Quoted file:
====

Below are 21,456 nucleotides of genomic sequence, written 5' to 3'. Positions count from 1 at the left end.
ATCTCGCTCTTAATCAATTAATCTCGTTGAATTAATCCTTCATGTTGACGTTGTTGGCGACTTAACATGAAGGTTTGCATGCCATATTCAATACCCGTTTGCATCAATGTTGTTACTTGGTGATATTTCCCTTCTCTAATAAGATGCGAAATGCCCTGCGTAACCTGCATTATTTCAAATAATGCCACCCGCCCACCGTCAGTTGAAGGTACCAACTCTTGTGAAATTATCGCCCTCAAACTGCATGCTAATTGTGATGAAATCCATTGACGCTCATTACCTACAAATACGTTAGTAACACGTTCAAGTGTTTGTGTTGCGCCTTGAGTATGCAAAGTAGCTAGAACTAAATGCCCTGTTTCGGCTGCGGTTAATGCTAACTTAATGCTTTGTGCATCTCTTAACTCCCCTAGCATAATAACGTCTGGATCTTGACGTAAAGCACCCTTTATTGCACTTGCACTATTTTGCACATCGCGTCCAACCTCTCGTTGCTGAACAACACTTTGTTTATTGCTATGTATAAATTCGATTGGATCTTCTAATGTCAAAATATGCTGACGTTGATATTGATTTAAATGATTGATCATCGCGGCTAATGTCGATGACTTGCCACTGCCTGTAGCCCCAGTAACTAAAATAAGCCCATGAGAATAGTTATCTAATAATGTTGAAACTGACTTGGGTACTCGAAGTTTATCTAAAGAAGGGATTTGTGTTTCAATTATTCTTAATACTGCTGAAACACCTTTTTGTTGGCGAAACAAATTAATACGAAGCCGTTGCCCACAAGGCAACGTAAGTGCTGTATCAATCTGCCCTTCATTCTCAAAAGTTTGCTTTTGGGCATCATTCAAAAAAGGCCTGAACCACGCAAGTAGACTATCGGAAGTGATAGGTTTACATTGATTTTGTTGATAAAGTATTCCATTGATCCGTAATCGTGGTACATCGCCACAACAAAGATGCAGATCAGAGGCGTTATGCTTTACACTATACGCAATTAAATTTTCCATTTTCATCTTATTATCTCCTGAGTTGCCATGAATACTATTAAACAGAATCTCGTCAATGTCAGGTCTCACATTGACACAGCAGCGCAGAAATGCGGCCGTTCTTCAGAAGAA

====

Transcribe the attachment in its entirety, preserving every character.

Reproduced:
Below are 21,456 nucleotides of genomic sequence, written 5' to 3'. Positions count from 1 at the left end.
ATCTCGCTCTTAATCAATTAATCTCGTTGAATTAATCCTTCATGTTGACGTTGTTGGCGACTTAACATGAAGGTTTGCATGCCATATTCAATACCCGTTTGCATCAATGTTGTTACTTGGTGATATTTCCCTTCTCTAATAAGATGCGAAATGCCCTGCGTAACCTGCATTATTTCAAATAATGCCACCCGCCCACCGTCAGTTGAAGGTACCAACTCTTGTGAAATTATCGCCCTCAAACTGCATGCTAATTGTGATGAAATCCATTGACGCTCATTACCTACAAATACGTTAGTAACACGTTCAAGTGTTTGTGTTGCGCCTTGAGTATGCAAAGTAGCTAGAACTAAATGCCCTGTTTCGGCTGCGGTTAATGCTAACTTAATGCTTTGTGCATCTCTTAACTCCCCTAGCATAATAACGTCTGGATCTTGACGTAAAGCACCCTTTATTGCACTTGCACTATTTTGCACATCGCGTCCAACCTCTCGTTGCTGAACAACACTTTGTTTATTGCTATGTATAAATTCGATTGGATCTTCTAATGTCAAAATATGCTGACGTTGATATTGATTTAAATGATTGATCATCGCGGCTAATGTCGATGACTTGCCACTGCCTGTAGCCCCAGTAACTAAAATAAGCCCATGAGAATAGTTATCTAATAATGTTGAAACTGACTTGGGTACTCGAAGTTTATCTAAAGAAGGGATTTGTGTTTCAATTATTCTTAATACTGCTGAAACACCTTTTTGTTGGCGAAACAAATTAATACGAAGCCGTTGCCCACAAGGCAACGTAAGTGCTGTATCAATCTGCCCTTCATTCTCAAAAGTTTGCTTTTGGGCATCATTCAAAAAAGGCCTGAACCACGCAAGTAGACTATCGGAAGTGATAGGTTTACATTGATTTTGTTGATAAAGTATTCCATTGATCCGTAATCGTGGTACATCGCCACAACAAAGATGCAGATCAGAGGCGTTATGCTTTACACTATACGCAATTAAATTTTCCATTTTCATCTTATTATCTCCTGAGTTGCCATGAATACTATTAAACAGAATCTCGTCAATGTCAGGTCTCACATTGACACAGCAGCGCAGAAATGCGGCCGTTCTTCAGAAGAA